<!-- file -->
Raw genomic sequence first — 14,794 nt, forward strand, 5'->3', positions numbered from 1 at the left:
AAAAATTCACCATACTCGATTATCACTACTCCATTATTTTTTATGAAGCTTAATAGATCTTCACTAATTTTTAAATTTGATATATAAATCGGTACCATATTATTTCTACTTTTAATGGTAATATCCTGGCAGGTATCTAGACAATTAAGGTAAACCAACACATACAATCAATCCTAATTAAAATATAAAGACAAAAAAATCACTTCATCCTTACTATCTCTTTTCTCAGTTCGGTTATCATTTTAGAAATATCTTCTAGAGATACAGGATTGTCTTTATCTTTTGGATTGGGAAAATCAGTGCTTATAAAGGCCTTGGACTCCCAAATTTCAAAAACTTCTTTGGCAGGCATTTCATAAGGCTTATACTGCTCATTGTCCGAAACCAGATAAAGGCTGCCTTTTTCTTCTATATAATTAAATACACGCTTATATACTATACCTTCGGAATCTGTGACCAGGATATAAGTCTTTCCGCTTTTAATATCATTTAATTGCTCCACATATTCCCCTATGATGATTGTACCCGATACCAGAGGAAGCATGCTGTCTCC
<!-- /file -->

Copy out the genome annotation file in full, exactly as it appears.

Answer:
Raw genomic sequence first — 14,794 nt, forward strand, 5'->3', positions numbered from 1 at the left:
AAAAATTCACCATACTCGATTATCACTACTCCATTATTTTTTATGAAGCTTAATAGATCTTCACTAATTTTTAAATTTGATATATAAATCGGTACCATATTATTTCTACTTTTAATGGTAATATCCTGGCAGGTATCTAGACAATTAAGGTAAACCAACACATACAATCAATCCTAATTAAAATATAAAGACAAAAAAATCACTTCATCCTTACTATCTCTTTTCTCAGTTCGGTTATCATTTTAGAAATATCTTCTAGAGATACAGGATTGTCTTTATCTTTTGGATTGGGAAAATCAGTGCTTATAAAGGCCTTGGACTCCCAAATTTCAAAAACTTCTTTGGCAGGCATTTCATAAGGCTTATACTGCTCATTGTCCGAAACCAGATAAAGGCTGCCTTTTTCTTCTATATAATTAAATACACGCTTATATACTATACCTTCGGAATCTGTGACCAGGATATAAGTCTTTCCGCTTTTAATATCATTTAATTGCTCCACATATTCCCCTATGATGATTGTACCCGATACCAGAGGAAGCATGCTGTCTCC